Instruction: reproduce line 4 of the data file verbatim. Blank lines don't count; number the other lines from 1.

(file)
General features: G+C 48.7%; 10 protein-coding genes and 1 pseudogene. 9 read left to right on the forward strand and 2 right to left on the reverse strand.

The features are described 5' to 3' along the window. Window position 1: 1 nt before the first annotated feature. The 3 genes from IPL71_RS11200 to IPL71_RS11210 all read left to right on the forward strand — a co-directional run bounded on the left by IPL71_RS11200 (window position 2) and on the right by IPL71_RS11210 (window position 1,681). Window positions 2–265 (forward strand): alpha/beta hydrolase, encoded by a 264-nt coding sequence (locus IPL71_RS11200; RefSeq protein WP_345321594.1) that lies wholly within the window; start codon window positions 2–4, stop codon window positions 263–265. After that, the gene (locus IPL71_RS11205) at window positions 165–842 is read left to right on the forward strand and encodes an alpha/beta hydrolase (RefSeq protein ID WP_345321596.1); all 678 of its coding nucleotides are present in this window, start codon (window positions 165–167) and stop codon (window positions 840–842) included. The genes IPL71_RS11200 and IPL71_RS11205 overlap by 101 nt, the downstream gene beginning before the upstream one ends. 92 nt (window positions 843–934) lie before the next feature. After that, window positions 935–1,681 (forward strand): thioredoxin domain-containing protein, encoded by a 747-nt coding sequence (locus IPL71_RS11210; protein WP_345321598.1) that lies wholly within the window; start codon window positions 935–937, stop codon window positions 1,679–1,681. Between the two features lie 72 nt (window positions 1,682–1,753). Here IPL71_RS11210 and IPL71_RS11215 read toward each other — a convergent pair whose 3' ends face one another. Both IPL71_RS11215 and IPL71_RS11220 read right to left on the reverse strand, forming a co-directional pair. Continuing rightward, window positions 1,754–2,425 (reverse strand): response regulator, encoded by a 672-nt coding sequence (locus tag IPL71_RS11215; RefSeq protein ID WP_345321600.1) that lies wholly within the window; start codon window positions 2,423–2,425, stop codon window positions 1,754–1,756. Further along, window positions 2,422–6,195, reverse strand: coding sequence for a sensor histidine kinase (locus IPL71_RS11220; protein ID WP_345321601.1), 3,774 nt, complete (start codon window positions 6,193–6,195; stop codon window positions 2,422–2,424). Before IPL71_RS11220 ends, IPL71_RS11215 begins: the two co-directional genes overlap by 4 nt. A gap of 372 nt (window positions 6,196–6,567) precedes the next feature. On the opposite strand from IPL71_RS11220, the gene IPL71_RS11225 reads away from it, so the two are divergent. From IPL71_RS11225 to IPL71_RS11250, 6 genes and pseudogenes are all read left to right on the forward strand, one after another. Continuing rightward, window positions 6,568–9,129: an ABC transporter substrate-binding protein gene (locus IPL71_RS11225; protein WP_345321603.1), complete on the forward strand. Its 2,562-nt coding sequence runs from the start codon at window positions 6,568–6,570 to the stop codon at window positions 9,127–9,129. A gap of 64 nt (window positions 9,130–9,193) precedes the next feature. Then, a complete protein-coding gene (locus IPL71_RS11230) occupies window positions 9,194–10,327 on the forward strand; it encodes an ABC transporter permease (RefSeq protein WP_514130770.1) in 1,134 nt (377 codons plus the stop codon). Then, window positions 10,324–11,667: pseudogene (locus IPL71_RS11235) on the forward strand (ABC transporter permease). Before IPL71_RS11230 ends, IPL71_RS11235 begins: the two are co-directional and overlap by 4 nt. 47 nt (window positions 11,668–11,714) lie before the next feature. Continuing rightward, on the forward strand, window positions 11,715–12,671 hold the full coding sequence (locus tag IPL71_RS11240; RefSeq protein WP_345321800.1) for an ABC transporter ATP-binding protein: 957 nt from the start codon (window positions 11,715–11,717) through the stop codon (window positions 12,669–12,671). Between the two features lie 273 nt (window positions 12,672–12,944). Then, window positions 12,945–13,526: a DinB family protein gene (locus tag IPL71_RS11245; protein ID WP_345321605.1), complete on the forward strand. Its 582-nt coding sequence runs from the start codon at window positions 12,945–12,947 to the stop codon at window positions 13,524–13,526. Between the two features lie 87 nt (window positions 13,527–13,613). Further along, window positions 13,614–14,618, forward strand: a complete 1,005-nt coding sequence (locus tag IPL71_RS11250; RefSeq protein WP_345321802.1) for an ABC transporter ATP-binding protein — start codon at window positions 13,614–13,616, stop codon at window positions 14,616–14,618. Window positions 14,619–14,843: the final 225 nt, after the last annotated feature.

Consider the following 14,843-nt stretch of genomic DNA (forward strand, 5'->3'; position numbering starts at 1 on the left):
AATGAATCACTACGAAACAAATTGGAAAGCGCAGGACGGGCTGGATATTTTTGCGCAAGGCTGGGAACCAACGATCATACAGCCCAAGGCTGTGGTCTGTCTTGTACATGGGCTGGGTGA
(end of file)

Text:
AATGAATCACTACGAAACAAATTGGAAAGCGCAGGACGGGCTGGATATTTTTGCGCAAGGCTGGGAACCAACGATCATACAGCCCAAGGCTGTGGTCTGTCTTGTACATGGGCTGGGTGA